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We are trying to set up a web application in a kiosk mode using Chrome in Windows 8.1. I have been able to create an "assigned access" account (the new Windows 8.1 kiosk feature) that will log in and lock the user into Chrome. This works quite well in that Chrome starts up when the user logs in, takes the whole screen, and the user can't access any other applications.

But this is not sufficient for us. When Chrome is run this way the address bar is visible and the user can close tabs and open new ones using keyboard shortcuts. We need to lock the kiosk into a single web application and not allow the user to navigate elsewhere. The assigned access mode requires a Windows 8 Metro-style app, so I don't know of any way to supply command-line arguments to the Chrome instance.

Has anyone done this on Windows 8 or 8.1, using assigned access or any other method? I've looked into using the JavaScript fullscreen API, but that requires user interaction, and the user can always cancel the fullscreen mode and get back to the address bar.

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Have you set Chrome as your default browser? I will be honest Chrome likely will have to add support. There MIGHT be an extension that might mimic the required features and disable keyboard shortcut. – Ramhound Sep 30 '13 at 15:45
    
Yes, I've tried it both with Chrome as the default browser, and with IE as the default browser. – Mark Meuer Sep 30 '13 at 18:17
    
Sounds like you will need an extension to disable the keyboard shortcuts.stackoverflow.com/questions/8886367/… and something like chrome.google.com/webstore/detail/kioskmodehelper/… might be helpful.If the extension does not work then you will have to either make one that does what you require or wait until somebody else. This is an issue where Chrome simply does not support what you required.(more then likely) I realized i linked to argument soluion. – Ramhound Sep 30 '13 at 19:02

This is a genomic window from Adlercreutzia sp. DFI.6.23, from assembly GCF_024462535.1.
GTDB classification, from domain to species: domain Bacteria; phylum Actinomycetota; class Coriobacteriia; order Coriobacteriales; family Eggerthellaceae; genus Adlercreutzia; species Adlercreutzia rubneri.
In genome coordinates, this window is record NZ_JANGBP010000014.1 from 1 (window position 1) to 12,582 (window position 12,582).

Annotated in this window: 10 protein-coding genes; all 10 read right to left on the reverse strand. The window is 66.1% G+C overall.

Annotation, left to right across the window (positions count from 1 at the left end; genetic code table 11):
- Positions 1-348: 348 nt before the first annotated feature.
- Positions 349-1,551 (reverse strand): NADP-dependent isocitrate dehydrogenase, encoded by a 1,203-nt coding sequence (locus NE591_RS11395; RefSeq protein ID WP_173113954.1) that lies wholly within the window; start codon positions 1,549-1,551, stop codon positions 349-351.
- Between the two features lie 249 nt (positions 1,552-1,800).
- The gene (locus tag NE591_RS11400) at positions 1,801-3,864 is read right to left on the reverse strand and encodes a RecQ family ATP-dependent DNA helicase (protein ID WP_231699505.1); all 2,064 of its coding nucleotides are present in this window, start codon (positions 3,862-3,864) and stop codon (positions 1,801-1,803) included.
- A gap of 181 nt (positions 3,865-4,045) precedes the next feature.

I'm not sure if Mark ever found a method to use for this, but for anyone else looking here for answers try combining the --chrome-frame parameter along with the --kiosk parameter. Users can still Alt+F4 out of the window, but with some standard GPO lockdowns you can use those parameters to lock down the launched Chrome instance. – int_541 Jan 30 at 4:37

After doing some research this is the most foolproof solution I can think of:

  1. Create a new user account
  2. Using Group Policy, restrict the use of the Task Manager and block the Run command which appears when you press WIN+R. Also restrict the use of the context menu.
  3. Using either Group Policy or Task Scheduler, assign a logon script for the user. Before you specify the path, open notepad and save a blank file as logon.bat in a location of your choosing
  4. Use the path of logon.bat as the path for the logon script. If using Task Scheduler, make sure the trigger is define as User logon and add the /min paramater to the actions tab.
  5. Hide the folder that the batch file is in (using File Explorer)
  6. Open the batch file you have created using Notepad. Add the following to the batch file:

    @echo off
    TITLE Chrome Kiosk Mode
    taskkill /f /im explorer.exe
    start "" "chrome.exe" --chrome-frame --kiosk -incognito /max
    

You may need to change chrome.exe to the exact filepath to chrome.exe on your machine.

Now, if the user closes the current Chrome window, they will not be able to do anything. Because we killed Windows Explorer at logon, they cannot browse files, or use the GUI. And because we blocked the Run command and Task Manager, they cannot start any applications either.

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protected by Community Jan 28 '14 at 22:00

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